Rock gardens are also quite common in Japanese landscaping. In Japanese culture, rocks stand for desire and power. In a Japanese Zen garden, rocks are meant to represent islands. They are surrounded by areas of raked gravel which is meant to represent water around the islands. In Japan, placing rocks within a landscape is considered to be a spiritual and artistic process. In Japanese rock gardens, rocks always have natural shapes, a variety of sizes and are often black or dark in color, like black granite. If you’re interested in creating a Japanese rock garden for your residential landscape design in NJ, talk to a landscape professional who can create a garden design that incorporates important elements.
Japanese gardens are typically full of lush, green plants in a variety of shapes, sizes and textures. Popular trees include black pine and Japanese maple which are symbolic of endurance and strength in Japanese culture. Popular plants include Japanese barberry, Japanese sweet flag, ferns and hosta. Moss is a common ground cover, and azaleas are often used for color. When planting, keep the Japanese design concepts of asymmetry and good balance in mind.
Sloped and Hilly Landscapes
Hillside landscaping is always a challenge. Whether you have a natural, undisturbed slope or one that’s terraced and maintained, there are five important things to remember when planning your residential landscape design in NJ:
- Preserve your view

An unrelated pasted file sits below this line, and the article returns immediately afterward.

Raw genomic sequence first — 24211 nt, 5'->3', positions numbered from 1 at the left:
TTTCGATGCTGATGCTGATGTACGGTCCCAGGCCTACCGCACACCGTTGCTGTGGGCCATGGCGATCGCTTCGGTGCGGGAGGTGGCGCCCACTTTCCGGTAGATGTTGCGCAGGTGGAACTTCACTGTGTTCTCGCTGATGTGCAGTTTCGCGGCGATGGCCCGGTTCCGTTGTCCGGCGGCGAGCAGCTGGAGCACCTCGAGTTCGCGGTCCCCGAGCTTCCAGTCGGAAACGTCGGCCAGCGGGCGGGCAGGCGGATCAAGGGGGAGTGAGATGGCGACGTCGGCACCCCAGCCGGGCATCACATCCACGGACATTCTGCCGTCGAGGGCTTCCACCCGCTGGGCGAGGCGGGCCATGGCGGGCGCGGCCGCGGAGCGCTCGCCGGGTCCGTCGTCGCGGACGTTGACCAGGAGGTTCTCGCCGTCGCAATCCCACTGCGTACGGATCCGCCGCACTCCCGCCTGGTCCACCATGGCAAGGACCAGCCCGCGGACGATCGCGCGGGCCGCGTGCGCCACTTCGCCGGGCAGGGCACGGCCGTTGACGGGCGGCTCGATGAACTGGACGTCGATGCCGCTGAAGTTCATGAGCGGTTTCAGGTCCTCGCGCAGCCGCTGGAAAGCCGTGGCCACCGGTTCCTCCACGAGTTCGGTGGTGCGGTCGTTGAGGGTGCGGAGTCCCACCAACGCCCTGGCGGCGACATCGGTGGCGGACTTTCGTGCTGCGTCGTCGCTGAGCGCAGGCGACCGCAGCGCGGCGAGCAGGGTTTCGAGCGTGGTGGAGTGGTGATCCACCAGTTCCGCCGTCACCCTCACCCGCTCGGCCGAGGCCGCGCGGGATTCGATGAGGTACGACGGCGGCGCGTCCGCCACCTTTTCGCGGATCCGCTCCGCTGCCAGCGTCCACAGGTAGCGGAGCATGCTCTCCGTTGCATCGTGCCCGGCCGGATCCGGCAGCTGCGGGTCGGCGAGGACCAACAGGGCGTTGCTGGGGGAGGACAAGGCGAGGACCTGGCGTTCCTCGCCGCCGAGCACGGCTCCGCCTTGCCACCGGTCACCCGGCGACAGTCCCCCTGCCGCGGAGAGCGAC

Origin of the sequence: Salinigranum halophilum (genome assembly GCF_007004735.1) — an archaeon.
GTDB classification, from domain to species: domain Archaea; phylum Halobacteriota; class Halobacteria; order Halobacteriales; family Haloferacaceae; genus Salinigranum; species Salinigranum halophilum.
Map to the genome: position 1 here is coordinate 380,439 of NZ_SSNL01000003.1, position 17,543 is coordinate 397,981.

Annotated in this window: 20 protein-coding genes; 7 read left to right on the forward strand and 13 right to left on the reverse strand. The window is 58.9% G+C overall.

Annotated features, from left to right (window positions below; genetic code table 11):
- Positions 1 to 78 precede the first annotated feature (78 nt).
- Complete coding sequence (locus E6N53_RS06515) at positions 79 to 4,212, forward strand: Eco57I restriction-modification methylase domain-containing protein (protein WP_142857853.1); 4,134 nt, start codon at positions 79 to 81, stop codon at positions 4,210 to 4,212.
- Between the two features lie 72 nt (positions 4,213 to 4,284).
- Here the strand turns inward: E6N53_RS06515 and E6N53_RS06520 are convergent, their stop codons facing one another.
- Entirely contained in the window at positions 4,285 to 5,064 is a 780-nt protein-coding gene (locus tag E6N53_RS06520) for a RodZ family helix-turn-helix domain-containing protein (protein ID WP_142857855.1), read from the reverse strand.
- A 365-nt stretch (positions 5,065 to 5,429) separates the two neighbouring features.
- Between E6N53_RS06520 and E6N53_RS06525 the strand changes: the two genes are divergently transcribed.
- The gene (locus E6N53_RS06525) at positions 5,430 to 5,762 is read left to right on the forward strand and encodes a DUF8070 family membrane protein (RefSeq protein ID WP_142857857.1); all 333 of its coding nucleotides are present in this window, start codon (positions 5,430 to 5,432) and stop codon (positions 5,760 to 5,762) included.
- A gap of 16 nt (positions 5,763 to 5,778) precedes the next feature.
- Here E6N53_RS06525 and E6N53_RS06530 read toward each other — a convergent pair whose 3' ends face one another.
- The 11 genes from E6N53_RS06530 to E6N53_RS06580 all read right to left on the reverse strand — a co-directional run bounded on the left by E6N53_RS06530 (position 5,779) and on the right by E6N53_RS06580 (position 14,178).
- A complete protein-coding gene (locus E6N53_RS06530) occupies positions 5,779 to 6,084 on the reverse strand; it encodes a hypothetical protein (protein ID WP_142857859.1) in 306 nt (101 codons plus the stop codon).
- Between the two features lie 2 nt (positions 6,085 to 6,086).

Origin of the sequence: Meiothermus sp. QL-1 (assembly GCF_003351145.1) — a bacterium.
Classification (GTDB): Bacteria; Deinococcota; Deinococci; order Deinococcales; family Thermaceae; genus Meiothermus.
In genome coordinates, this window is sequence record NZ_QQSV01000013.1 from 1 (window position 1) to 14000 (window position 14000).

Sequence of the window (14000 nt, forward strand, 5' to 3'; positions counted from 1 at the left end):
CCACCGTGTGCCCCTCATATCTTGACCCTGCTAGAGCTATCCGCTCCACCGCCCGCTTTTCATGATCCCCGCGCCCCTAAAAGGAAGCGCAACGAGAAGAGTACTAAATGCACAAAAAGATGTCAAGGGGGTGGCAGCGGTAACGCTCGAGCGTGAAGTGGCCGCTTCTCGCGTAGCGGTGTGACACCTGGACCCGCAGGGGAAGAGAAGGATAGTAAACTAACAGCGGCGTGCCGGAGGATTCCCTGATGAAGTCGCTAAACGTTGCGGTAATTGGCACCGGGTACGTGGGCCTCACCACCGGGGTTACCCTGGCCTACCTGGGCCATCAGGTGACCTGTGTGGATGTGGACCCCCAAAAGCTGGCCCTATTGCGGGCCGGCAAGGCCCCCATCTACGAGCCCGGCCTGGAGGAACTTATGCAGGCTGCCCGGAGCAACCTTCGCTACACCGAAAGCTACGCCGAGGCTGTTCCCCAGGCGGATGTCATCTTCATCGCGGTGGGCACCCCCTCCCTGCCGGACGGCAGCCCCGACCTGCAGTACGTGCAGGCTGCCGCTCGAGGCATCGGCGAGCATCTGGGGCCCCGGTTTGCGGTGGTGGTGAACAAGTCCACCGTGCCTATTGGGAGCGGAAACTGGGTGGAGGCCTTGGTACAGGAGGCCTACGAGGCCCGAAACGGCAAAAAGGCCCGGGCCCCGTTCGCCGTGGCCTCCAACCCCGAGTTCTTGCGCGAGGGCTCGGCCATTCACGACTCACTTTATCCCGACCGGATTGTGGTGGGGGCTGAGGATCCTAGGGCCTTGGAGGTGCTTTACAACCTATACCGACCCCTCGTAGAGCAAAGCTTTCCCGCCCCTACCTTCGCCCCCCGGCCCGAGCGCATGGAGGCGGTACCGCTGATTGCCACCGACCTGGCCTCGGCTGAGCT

- Reduce the slope as gradually as possible
- Use woody plants with deep roots to create slope stability
- Protect soil to prevent erosion
- Provide adequate irrigation with proper drainage
- Plan for accessibility and maintenance
According to statistics, many more homes built on slopes and hilly landscapes are lost to fire than homes built on level ground. This is because fire moves on land like water, only in the reverse. When vegetation at the bottom of the slope starts to burn, heat rises, and fire starts to move up the slope towards the house. If your home is built on a steep slope, or you have a drop off in your yard, work with a qualified, professional landscape company that’s experienced in this type of residential landscape design in NJ.
For small yards, landscape design needs to be very detail-oriented because there’s no room for error. Mistakes that can be hidden in a large yard are quite obvious in a small yard. It doesn’t take much for things to look out of place, out of scale and out of character with the rest of the landscape and the house. Although it seems like designing a landscape for a small yard would be easier, just the opposite is true. It’s actually more difficult because everything – scale, placement, shape, color and texture – are all so visible.